An office that issues driver’s license services in Orlando, Florida, felt they had too large an influx of customers. So they came up with a solution that was totally wrong.
The administration of the Orange County Tax Collector’s office received complaints that the parking lot of the Lee Vista office was teeming with so many cars that they were being towed. Their solutions included opening their office an hour earlier, changing the venue for the written test, telling customers to visit offices at other locations if the lines were too long and requesting nearby business not call towing companies.
Quite reasonable solutions, right? That is until they introduced another measure to curb high number of customers: The office began turning away non U.S. citizens including permanent, legal residents.
If this isn’t discriminatory profiling, what is?
The tax collector’s office states only that at some specific locations “driver license services are restricted to U.S. citizens only.”
The policy first came to light when Huffington Post discovered a Redditor complaining about a friend who was refused service because she wasn’t a citizen, despite the fact she has a green card.
According to Eddie Ayala, the spokesman for the county tax office said providing service to this group can be “complicated” and “very time-consuming too, especially if we have to get on the phone with any federal agencies to verify certain kinds of documents.”
“We’d have the tow truck drivers kind of staking out the parking lot every day and yanking our customers left and right. It’s super inconvenient for them,” he added in defense of the new measure.
However, the change means even lawful residents have to travel at least 12 miles to the other driver’s license service location. Before the policy was enforced, more than 250 non-citizens visited the site weekly for their transactions. However, now the number has fallen to just around 35, said Ayala.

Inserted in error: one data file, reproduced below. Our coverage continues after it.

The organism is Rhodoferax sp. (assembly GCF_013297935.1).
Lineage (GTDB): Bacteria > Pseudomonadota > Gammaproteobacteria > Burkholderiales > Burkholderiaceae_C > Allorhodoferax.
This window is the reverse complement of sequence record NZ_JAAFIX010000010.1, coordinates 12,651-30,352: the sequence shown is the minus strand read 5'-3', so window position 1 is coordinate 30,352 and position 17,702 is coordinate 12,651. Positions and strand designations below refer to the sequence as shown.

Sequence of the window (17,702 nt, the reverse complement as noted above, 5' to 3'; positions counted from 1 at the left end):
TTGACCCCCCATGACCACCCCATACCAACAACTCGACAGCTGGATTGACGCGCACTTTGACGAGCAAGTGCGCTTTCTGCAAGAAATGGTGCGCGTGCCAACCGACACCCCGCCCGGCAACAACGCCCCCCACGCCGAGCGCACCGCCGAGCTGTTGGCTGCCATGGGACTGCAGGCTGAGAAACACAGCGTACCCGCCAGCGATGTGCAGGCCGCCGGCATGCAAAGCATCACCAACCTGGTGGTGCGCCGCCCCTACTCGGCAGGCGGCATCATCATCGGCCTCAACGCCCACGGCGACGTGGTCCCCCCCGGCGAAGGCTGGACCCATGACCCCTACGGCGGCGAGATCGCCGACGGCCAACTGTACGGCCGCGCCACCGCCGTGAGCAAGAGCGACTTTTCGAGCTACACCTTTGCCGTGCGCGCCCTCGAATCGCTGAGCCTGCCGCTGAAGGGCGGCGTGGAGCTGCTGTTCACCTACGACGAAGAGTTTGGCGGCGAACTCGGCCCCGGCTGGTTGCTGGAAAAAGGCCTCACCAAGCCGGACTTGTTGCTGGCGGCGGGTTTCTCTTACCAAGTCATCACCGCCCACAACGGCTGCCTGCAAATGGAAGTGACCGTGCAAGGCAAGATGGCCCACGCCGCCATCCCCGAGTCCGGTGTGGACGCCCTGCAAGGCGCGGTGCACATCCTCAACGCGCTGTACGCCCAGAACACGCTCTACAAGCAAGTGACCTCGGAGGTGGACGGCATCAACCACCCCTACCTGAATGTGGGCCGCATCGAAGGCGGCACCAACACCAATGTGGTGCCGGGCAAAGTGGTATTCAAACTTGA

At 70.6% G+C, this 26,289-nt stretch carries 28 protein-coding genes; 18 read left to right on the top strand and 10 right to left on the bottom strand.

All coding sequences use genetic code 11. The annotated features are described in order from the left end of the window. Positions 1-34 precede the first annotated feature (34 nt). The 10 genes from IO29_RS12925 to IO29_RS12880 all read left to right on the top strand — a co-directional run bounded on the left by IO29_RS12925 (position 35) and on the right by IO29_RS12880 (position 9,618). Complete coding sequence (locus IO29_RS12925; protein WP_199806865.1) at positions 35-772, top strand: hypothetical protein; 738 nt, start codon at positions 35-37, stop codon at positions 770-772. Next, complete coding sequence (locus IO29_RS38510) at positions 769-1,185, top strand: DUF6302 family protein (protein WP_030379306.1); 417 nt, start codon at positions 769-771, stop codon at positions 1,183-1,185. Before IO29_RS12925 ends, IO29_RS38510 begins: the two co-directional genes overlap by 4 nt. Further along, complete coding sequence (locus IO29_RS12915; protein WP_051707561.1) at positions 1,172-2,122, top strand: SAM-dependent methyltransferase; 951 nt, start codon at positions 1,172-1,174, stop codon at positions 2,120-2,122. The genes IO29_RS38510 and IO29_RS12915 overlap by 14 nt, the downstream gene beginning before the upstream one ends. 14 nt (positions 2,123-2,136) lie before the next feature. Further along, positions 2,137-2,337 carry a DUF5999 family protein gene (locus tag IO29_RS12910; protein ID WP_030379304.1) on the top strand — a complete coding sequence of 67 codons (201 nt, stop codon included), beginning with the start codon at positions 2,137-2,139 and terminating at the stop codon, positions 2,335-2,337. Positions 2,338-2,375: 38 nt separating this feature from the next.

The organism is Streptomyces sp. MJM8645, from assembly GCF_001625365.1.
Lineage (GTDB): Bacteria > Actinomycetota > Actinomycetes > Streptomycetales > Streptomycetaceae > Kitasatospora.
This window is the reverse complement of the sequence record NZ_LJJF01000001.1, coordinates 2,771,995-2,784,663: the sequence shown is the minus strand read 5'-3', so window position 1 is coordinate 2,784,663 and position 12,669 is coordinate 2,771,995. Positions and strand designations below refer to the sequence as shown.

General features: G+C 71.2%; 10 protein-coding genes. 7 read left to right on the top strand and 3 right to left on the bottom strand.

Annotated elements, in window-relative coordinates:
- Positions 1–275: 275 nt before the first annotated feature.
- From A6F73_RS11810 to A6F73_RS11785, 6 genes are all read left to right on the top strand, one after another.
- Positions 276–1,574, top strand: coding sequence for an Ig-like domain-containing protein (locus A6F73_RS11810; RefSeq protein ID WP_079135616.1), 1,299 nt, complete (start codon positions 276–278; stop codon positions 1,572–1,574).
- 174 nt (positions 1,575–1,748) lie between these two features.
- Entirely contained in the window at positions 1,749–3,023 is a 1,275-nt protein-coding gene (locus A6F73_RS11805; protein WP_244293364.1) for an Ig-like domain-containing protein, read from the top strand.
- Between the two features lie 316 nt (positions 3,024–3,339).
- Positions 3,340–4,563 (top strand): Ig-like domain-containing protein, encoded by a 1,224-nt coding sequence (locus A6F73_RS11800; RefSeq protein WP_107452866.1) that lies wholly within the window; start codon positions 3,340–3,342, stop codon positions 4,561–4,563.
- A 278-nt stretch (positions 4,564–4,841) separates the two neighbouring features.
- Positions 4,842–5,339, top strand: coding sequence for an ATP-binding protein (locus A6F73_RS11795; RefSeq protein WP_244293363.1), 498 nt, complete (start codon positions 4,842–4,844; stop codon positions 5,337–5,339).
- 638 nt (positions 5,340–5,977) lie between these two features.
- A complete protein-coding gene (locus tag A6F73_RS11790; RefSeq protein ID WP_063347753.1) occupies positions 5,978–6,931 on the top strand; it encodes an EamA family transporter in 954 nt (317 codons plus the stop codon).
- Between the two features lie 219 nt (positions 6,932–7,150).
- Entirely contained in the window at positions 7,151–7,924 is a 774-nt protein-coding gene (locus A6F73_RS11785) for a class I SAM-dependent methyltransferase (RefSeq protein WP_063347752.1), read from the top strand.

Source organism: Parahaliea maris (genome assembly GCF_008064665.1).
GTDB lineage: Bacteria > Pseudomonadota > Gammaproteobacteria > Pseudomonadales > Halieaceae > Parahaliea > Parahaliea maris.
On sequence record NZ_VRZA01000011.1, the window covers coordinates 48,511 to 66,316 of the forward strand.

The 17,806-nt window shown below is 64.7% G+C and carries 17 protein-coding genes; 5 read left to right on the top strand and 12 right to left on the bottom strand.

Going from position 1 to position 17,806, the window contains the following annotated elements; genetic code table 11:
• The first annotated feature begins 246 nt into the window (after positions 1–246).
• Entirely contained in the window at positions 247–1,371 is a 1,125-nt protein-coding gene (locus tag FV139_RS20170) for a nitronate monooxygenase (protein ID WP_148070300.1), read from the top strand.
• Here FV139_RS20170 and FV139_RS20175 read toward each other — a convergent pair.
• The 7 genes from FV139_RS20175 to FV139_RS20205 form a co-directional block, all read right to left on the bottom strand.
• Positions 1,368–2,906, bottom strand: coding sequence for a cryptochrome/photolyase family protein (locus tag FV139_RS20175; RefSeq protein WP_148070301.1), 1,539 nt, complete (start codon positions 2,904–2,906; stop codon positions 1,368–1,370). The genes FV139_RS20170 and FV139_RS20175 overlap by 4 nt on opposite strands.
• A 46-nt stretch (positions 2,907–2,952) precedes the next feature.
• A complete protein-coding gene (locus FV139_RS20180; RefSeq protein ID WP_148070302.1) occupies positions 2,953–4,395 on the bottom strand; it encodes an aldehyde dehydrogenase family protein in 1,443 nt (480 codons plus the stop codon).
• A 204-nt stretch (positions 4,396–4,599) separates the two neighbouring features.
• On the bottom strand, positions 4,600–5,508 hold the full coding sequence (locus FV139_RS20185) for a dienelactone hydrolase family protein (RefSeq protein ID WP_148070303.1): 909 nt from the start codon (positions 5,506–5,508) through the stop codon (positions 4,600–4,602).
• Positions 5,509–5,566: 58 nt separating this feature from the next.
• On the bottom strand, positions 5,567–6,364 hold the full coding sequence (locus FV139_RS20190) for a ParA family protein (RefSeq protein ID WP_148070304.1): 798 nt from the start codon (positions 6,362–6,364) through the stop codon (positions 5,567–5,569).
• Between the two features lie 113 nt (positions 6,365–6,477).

It seems the new regulation is working but at what cost to the immigrants?
Ayala also stated the office make exceptions if the customer is unable to go to another office.
Predictably the new measure isn’t sitting well with human rights activists.
Jennifer Chang Newell from the American Civil Liberties Union Immigrants’ Rights Project said the new policy “raises troubling concerns under both the Equal Protection Clause and federal civil rights law.”
Isabel Sousa-Rodriguez, director of membership and organizing for the Florida Immigrant Coalition, called the policy “horrific” and said “it puts the burden on the individual to fight for their equal treatment under the law.”
However, Ayala thinks calling it discriminatory is “offensive.” The spokesman said exceptions are made for people who are unable to travel to different office locations and said it is not meant to target “a specific class of people.”
If that is so, why don’t they implement a first-come, first-served rule to all customers rather than refusing to cater to immigrants only?
And Florida is not the only state that has such discriminatory practices.
In South Carolina, a spokeswoman for the state Department of Motor Vehicles said only one-third of the state’s 67 branches cater to international customers, which include green card holders.
However, in California, all 173 DMV offices not only process lawful permanent residents but also accept driver’s license applications for undocumented immigrants as well.
Banner/Thumbnail: Reuters, Lucy Nicholson